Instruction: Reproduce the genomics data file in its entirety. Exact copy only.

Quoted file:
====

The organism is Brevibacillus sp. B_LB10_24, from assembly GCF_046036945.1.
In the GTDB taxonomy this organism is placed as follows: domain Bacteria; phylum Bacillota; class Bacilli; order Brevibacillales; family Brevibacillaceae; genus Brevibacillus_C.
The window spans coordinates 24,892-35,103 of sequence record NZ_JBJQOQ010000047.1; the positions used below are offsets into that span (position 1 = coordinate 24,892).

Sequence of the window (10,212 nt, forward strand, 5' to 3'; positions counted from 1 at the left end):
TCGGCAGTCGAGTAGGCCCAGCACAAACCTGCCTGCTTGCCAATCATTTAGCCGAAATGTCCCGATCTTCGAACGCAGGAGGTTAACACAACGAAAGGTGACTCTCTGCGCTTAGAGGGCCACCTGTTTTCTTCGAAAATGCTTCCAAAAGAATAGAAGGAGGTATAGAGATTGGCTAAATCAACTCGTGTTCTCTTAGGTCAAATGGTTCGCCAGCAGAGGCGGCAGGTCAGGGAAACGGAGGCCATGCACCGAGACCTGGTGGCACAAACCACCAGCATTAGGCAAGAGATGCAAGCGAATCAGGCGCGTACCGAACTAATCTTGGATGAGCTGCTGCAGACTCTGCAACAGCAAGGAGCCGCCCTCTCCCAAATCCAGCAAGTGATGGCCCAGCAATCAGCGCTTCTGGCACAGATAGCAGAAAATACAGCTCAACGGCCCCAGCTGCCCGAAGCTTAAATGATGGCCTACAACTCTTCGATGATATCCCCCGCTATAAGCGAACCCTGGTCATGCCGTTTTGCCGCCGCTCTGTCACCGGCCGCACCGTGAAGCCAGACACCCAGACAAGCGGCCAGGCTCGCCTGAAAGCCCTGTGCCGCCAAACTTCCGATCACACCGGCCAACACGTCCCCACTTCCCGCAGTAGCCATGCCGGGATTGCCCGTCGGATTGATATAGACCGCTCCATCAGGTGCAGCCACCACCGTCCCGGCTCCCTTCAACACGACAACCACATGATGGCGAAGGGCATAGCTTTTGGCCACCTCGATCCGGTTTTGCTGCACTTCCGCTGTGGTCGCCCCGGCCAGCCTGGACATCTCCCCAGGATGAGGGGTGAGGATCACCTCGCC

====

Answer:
The organism is Brevibacillus sp. B_LB10_24, from assembly GCF_046036945.1.
In the GTDB taxonomy this organism is placed as follows: domain Bacteria; phylum Bacillota; class Bacilli; order Brevibacillales; family Brevibacillaceae; genus Brevibacillus_C.
The window spans coordinates 24,892-35,103 of sequence record NZ_JBJQOQ010000047.1; the positions used below are offsets into that span (position 1 = coordinate 24,892).

Sequence of the window (10,212 nt, forward strand, 5' to 3'; positions counted from 1 at the left end):
TCGGCAGTCGAGTAGGCCCAGCACAAACCTGCCTGCTTGCCAATCATTTAGCCGAAATGTCCCGATCTTCGAACGCAGGAGGTTAACACAACGAAAGGTGACTCTCTGCGCTTAGAGGGCCACCTGTTTTCTTCGAAAATGCTTCCAAAAGAATAGAAGGAGGTATAGAGATTGGCTAAATCAACTCGTGTTCTCTTAGGTCAAATGGTTCGCCAGCAGAGGCGGCAGGTCAGGGAAACGGAGGCCATGCACCGAGACCTGGTGGCACAAACCACCAGCATTAGGCAAGAGATGCAAGCGAATCAGGCGCGTACCGAACTAATCTTGGATGAGCTGCTGCAGACTCTGCAACAGCAAGGAGCCGCCCTCTCCCAAATCCAGCAAGTGATGGCCCAGCAATCAGCGCTTCTGGCACAGATAGCAGAAAATACAGCTCAACGGCCCCAGCTGCCCGAAGCTTAAATGATGGCCTACAACTCTTCGATGATATCCCCCGCTATAAGCGAACCCTGGTCATGCCGTTTTGCCGCCGCTCTGTCACCGGCCGCACCGTGAAGCCAGACACCCAGACAAGCGGCCAGGCTCGCCTGAAAGCCCTGTGCCGCCAAACTTCCGATCACACCGGCCAACACGTCCCCACTTCCCGCAGTAGCCATGCCGGGATTGCCCGTCGGATTGATATAGACCGCTCCATCAGGTGCAGCCACCACCGTCCCGGCTCCCTTCAACACGACAACCACATGATGGCGAAGGGCATAGCTTTTGGCCACCTCGATCCGGTTTTGCTGCACTTCCGCTGTGGTCGCCCCGGCCAGCCTGGACATCTCCCCAGGATGAGGGGTGAGGATCACCTCGCC